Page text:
Democratic Rep. Marie Woodson is proposing legislation that would streamline outgoing service members into the ranks of Florida’s medical field, a move she contends would remedy the state’s ongoing shortage of health care workers.
Under the proposal (HB 131), a medically trained military veteran may work under the supervision of a licensed health care provider without subscribing to the state’s time-consuming certification process.
The benefits, she contends, are twofold: Veterans transfer immediately into gainful employment and providers are afforded a deeper pool of experienced applicants.
“This is a population that is very dear to my heart … I was trying to find a way to address those shortages, but also looking for ways to help our veterans,” the Hollywood lawmaker said.
Indeed, Florida’s medical system is shorthanded. What’s more, there are signs the situation will not improve without intervention. Florida may be short nearly 60,000 nurses by 2035, the Tampa Bay Times reported Thursday.
Gov. Ron DeSantis frequently notes staff shortages at press conferences throughout the state. Staffing agencies, he alleges, among other issues, often poach talent and resell the medical workers to the same hospitals at a higher cost.
Woodson found inspiration for the proposal at a Nashville press conference earlier this year. She began working on the legislation right away.
“Lord, behold,” she thought to herself at the conference. “How can this thing land in my lap like that?”
The proposal is modeled after a law passed recently in Virginia. Instituted in 2016, the Military Medics and Corpsmen Program pairs medically trained veterans with healthcare systems — allowing vets to earn an income and maintain medical skills while pursuing civilian credentials.
“We need to look at this bill as a win-win situation,” Woodson said.
Woodson’s push comes as DeSantis and lawmakers work to distinguish Florida as the most military and veteran friendly state in the nation. The Republican Governor signed a slew of veteran friendly proposals in June aimed at attracting and retaining transitioning service members in Florida.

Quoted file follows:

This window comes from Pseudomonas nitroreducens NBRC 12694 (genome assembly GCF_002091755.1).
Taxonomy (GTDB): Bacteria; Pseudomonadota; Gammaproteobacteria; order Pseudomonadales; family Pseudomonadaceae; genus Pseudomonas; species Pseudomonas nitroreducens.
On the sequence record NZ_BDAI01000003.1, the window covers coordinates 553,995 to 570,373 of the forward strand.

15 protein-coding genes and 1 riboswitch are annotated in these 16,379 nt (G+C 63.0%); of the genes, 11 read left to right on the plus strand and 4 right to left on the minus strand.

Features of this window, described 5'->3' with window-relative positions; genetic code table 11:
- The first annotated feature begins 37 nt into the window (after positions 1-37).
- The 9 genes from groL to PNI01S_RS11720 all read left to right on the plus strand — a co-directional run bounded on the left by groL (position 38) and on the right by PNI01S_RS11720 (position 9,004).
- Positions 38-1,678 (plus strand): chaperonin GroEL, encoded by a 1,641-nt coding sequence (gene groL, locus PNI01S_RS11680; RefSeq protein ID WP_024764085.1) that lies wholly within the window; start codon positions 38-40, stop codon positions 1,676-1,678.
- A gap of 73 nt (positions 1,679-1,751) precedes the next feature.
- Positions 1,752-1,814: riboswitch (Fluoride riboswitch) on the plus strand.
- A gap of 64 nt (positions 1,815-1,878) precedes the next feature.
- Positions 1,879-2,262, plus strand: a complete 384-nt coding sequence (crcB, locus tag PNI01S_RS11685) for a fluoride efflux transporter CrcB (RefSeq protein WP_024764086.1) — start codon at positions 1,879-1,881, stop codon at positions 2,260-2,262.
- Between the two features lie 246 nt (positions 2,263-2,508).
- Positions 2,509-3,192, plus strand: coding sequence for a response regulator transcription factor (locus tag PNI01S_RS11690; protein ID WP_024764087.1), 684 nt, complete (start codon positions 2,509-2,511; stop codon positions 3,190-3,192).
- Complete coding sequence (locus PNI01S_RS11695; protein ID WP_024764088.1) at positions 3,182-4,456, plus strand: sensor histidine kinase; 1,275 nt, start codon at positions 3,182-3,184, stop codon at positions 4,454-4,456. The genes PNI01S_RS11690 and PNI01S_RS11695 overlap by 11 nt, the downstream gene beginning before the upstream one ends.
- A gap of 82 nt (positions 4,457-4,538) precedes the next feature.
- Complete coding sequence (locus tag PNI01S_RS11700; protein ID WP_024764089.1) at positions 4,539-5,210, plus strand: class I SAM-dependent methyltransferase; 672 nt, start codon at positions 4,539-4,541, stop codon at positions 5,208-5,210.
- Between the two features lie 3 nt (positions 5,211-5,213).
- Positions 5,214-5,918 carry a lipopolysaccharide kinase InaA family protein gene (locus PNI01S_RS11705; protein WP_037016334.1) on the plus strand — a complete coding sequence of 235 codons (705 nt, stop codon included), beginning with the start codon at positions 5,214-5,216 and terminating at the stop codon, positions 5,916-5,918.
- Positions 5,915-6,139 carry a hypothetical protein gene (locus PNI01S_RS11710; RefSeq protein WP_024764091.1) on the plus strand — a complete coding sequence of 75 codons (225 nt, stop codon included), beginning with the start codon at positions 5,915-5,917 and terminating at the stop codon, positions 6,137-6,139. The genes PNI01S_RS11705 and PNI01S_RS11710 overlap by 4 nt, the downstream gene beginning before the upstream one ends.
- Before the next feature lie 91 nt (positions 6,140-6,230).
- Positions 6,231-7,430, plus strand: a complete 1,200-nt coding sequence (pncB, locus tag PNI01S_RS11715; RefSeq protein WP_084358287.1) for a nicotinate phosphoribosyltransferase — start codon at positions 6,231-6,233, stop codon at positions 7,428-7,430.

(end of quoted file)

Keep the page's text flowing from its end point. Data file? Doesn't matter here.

The Call of Duty Endowment is a nonprofit that helps veterans find quality careers by raising awareness among civilian employers. In a statement to Florida Politics, the nonprofit described out-of-work veterans as a lost opportunity for all, especially hospitals amid the pandemic.
“We know that half of the veteran medics and corpsmen want to work in the civilian healthcare industry,” the organization said. “Yet, alarmingly, only half of those motivated individuals land jobs in the medical field due to state level bureaucratic barriers that keep them out. It’s common sense for state leaders in Florida and across the country to cut the red tape that keeps qualified candidates from filling the gaps in our overtaxed health care system.”
Joseph Griffin of Deltona is among the sea of nurses who retired from healthcare amid the pandemic. A former Army medic himself, Griffin suggested differences in the scope of practice as well as other medical training technicalities may pose a challenge to some veterans in a civilian setting.
Nevertheless, the twice deployed veteran contended the change could help bolster the ranks of Florida’s medical staff and may ease any transitional hurdles. Griffin is now the CEO and founder of Tax Deed Wolf Academy.
“I would say a soldier would excel much faster than a civilian because we’re used to dealing with adversity,” Griffin said.
Woodson’s proposal is slated to appear before four committees — the Professions & Public Health Subcommittee, the Local Administration & Veterans Affairs Subcommittee, the Health Care Appropriations Subcommittee and the Health & Human Services Committee.
If signed into law, the measure would take effect July 1, 2022.
The 2022 Legislative Session begins Jan. 11.
Florida Politics Reporter Anne Geggis contributed to this report.